Beth’s rug, once unrolled, bore colors that were so vivid that they may have been dyed only a few months ago. Only the ends that had been exposed while the carpet had been rolled up were faded and rotting. She laid it out on the floor and called Doug over to look. He whistled with surprise when he saw how bright it was.
Hefting the monkey jar, Doug spun it in his hands looking for any manufacturer’s mark. He found none, but he heard something rattle inside. Removing the lid, he found two shriveled balls, like dried and salted prunes.
“Whatever these things are, they’re past rotten. The container is kind of cool though.”
He turned to the large clay box in the corner of the shed. It was obviously the dominant piece, and perhaps the only item of value.
“Let’s see what’s so important that they have to cover it with a billion little pictures.”
The top of the case was firmly attached. He tried prying it off but had no luck. He tried sliding it up, down, and side to side, but it still held fast. Finally, Beth noticed a small separate clay shaft just below the lip. She pushed it down. With a muted clicking sound, the top popped up about an inch. She gave a cry of triumph and opened it the rest of the way.
Inside laid a doll.
The ugliest doll the young couple had ever seen. Slightly larger than a Cabbage Patch Kid, the doll was made out of what looked like paper mache and was too stiff and hideous to give any comfort.
The face was drawn on with the same obvious lack of skill displayed on the jars, black circle eyes under a pair of half moon eyebrows, two dots for the nose. The mouth was nothing more than a thin straight line marked on with little care. Doug reached in, snatched out the doll before Beth could object, and made it dance on the bench in front of her as he sang out in a silly voice;
“Hello, I’m Ugly Dolly! Do you want to be my friend?”
“Stop it! That’s disgusting!” Beth tried to scold as she laughed.
“Oh, come on. Give me a kiss!” With that he brought the doll up to her face and made the doll kiss her cheeks.
“Eww, it smells like… It smells gross! Get it away!” She swatted at it and giggled.
“Sorry babe, it only wanted a kiss. Isn’t that right ugly doll?” With that he pulled the doll up to his mouth to kiss it. “Oh man, it does smell. It’s like… wet leather and garlic breath.” He finished as he wiped his mouth and laid the doll back into its box.
They turned their attention to the other jars. The one with a dog head held a dried tomato, the jar with the bird head held a clumpy mess of God knows what, and the jar with a head looking suspiciously like Elmer Fuddheld a dried fig. Not having the urge to see what the fruit would do to their digestive systems, Doug dumped them into the trash can.
The next morning, they took the items to Beth’s brother’s antique shop for an appraisal. They couldn’t believe his reaction.
“It’s the real deal. These, the carpets and the Canopic jars, are Egyptian, ancient Egyptian.”
Doug stared in dumb silence. “Then that’s not really a doll, is it?”
“Afraid not, it’s a baby. The Canopic jars are used to hold the organs while the rest of the body gets mummified. The Canopic jars, and that sarcophagus, are part of the burial process. The rugs were likely offerings. It’s a lower-class burial, but that doesn’t matter. This stuff is priceless, so why the hell was it in a neglected storage shed?”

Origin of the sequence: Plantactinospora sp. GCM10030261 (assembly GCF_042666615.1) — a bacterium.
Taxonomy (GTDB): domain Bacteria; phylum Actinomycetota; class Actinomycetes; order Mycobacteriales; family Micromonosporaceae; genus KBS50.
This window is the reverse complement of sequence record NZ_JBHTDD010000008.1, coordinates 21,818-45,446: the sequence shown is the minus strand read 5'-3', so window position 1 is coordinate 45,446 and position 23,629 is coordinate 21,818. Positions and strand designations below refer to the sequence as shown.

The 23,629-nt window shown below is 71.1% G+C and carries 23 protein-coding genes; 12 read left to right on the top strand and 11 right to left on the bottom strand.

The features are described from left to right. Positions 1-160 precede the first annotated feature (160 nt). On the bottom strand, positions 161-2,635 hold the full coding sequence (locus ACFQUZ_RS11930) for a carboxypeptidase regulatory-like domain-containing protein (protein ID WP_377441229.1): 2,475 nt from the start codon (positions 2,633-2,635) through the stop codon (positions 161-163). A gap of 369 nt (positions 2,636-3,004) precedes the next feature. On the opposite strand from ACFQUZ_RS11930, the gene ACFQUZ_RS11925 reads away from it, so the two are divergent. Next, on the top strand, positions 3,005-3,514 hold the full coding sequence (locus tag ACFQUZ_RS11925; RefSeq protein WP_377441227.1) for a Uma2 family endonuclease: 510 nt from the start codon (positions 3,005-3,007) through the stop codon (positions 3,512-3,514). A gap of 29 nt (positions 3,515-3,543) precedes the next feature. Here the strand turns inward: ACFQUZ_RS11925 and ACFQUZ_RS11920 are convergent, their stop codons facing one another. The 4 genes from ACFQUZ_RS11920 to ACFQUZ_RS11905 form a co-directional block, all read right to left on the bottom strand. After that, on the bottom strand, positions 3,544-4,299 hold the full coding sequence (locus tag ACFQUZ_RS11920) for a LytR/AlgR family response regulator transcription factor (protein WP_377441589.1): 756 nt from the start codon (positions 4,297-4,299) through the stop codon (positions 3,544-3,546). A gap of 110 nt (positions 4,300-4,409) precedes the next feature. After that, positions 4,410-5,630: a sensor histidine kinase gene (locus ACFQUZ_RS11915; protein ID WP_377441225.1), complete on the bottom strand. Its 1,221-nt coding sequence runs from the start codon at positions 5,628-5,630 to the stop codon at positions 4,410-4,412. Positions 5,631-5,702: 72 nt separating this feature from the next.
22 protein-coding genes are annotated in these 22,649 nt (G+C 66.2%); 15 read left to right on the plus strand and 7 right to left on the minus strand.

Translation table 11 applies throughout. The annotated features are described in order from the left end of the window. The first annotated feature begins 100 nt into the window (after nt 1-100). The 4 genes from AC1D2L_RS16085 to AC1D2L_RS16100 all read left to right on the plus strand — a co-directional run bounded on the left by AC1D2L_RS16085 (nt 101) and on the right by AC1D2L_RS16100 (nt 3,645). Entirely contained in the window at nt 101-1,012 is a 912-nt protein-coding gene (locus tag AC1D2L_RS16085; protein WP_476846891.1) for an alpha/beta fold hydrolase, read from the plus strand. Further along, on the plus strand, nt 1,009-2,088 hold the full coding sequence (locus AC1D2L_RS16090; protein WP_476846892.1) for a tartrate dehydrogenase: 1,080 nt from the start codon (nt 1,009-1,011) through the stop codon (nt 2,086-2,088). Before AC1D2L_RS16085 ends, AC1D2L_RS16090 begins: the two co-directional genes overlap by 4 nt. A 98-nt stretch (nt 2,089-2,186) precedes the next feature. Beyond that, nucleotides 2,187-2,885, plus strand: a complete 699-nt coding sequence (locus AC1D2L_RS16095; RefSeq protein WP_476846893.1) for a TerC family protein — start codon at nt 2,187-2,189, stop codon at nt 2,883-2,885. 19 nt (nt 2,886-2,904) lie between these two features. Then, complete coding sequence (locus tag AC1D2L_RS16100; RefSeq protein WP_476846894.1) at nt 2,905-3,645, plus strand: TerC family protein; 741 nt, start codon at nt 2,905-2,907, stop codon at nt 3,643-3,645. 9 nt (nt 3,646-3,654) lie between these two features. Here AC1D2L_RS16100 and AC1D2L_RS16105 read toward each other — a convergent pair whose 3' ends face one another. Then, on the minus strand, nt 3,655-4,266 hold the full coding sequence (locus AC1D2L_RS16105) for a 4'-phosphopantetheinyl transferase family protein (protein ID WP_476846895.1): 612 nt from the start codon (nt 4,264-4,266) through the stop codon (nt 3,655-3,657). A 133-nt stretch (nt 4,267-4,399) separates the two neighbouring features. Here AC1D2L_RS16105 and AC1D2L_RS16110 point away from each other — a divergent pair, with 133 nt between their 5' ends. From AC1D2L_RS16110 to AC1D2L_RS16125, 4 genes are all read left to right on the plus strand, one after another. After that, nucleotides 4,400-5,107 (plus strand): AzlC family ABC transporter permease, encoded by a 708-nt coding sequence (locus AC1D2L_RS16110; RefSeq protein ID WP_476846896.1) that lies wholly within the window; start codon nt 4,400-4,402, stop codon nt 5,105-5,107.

“I can’t believe I kissed a dead baby,” Beth whispered to him, “I even dreamed I was breastfeeding that thing last night!”
Doug and Beth packed up and stored their treasure with far greater care than they had before. Jeff told them that it might be worth millions. As soon as he could find an appraiser he would let them know. He seemed shocked, but he kept telling them over and over, how excited he was.
As night fell, they drank, laughed, ate dinner, made love, and went to bed.
Doug was dreaming:
In his dream, He was being hunted through a barren wasteland. He knew it was a dream, but he was feeling very real pain and fear. Soon the pursuers had him trapped at a cliff. It was impossibly steep. Turning, he saw a jackal, a baboon, a falcon, and a man. They were in a semi circle around him and slowly closing in.
“I am Imseti,” said the man, “I travel with my brother; Duamutef the jackal, Qebehsenuef the falcon, and Hapi the baboon. You have stolen what belongs to us.”
Doug turned, jumped off of the cliff, and fell, and fell, and fell.
Beth jumped from a deep black sleep into perfect alertness when Doug screamed.
“What the hell was that? You scared the life out of me!
“It was a nightmare” he explained. “I was being chased by those canithingies that the dried fruit was in. It was horrible. I’ve never been so frazzled from a dream. I don’t think I’ll ever sleep again”
By the time the sun rose, they were on their second cup of coffee. After Doug’s dream, Beth had been suddenly, and violently, sick to her stomach. She threw-up for most of an hour, but the worst seemed to be over, she was already feeling better.
At about ten, Jeff called with good news. They should expect an appraiser named Dennis Hensley to arrive at their home at about five that night.
After hanging up, a loud crash came from the garage. Rushing in to see if everything was OK, they found their trashcan lying neatly on its side. The contents spread all over the floor.
Mr. Hensley arrived right on time. He went meticulously over the Canopic jars, unrolled each carpet, and looked closely at every square inch. Finally, he examined the sarcophocus and the mummy. When he finished, he explained to them that it was likely from fourteen to fifteen hundred BC. It was a baby of course.
The craftsmanship was poor, but that was because of the community social status in the region. The finer work was reserved for the aristocracy. Still, it was immensely valuable. The hieroglyphics interested him most. It appeared to be a form of prayer to keep the mummy away from the afterlife, and away from this life as well.